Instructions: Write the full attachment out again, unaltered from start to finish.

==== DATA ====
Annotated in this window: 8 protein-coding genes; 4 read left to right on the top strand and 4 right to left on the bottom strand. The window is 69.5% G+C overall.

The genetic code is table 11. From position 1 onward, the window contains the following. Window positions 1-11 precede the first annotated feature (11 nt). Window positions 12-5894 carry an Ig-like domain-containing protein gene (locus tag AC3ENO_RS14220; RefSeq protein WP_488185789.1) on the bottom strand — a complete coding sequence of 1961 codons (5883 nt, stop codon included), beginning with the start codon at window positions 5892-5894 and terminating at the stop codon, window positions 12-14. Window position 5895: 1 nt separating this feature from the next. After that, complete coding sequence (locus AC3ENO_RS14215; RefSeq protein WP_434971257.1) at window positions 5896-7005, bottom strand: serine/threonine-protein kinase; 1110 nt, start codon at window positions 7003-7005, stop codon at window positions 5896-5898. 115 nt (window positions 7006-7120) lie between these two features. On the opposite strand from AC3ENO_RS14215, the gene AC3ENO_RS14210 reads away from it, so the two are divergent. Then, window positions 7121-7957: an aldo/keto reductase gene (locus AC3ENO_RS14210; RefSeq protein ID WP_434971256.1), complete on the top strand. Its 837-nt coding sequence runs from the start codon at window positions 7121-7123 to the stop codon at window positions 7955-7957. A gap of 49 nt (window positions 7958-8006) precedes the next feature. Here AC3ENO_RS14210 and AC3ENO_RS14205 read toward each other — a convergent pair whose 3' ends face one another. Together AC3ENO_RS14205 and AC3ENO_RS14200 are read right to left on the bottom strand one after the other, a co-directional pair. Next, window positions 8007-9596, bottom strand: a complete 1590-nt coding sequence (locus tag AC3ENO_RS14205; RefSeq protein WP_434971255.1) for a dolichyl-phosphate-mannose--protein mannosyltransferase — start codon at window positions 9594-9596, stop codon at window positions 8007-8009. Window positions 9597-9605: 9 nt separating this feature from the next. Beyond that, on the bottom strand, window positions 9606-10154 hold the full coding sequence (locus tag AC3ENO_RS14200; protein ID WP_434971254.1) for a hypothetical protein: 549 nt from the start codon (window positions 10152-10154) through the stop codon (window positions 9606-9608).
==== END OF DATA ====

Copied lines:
Annotated in this window: 8 protein-coding genes; 4 read left to right on the top strand and 4 right to left on the bottom strand. The window is 69.5% G+C overall.

The genetic code is table 11. From position 1 onward, the window contains the following. Window positions 1-11 precede the first annotated feature (11 nt). Window positions 12-5894 carry an Ig-like domain-containing protein gene (locus tag AC3ENO_RS14220; RefSeq protein WP_488185789.1) on the bottom strand — a complete coding sequence of 1961 codons (5883 nt, stop codon included), beginning with the start codon at window positions 5892-5894 and terminating at the stop codon, window positions 12-14. Window position 5895: 1 nt separating this feature from the next. After that, complete coding sequence (locus AC3ENO_RS14215; RefSeq protein WP_434971257.1) at window positions 5896-7005, bottom strand: serine/threonine-protein kinase; 1110 nt, start codon at window positions 7003-7005, stop codon at window positions 5896-5898. 115 nt (window positions 7006-7120) lie between these two features. On the opposite strand from AC3ENO_RS14215, the gene AC3ENO_RS14210 reads away from it, so the two are divergent. Then, window positions 7121-7957: an aldo/keto reductase gene (locus AC3ENO_RS14210; RefSeq protein ID WP_434971256.1), complete on the top strand. Its 837-nt coding sequence runs from the start codon at window positions 7121-7123 to the stop codon at window positions 7955-7957. A gap of 49 nt (window positions 7958-8006) precedes the next feature. Here AC3ENO_RS14210 and AC3ENO_RS14205 read toward each other — a convergent pair whose 3' ends face one another. Together AC3ENO_RS14205 and AC3ENO_RS14200 are read right to left on the bottom strand one after the other, a co-directional pair. Next, window positions 8007-9596, bottom strand: a complete 1590-nt coding sequence (locus tag AC3ENO_RS14205; RefSeq protein WP_434971255.1) for a dolichyl-phosphate-mannose--protein mannosyltransferase — start codon at window positions 9594-9596, stop codon at window positions 8007-8009. Window positions 9597-9605: 9 nt separating this feature from the next. Beyond that, on the bottom strand, window positions 9606-10154 hold the full coding sequence (locus tag AC3ENO_RS14200; protein ID WP_434971254.1) for a hypothetical protein: 549 nt from the start codon (window positions 10152-10154) through the stop codon (window positions 9606-9608).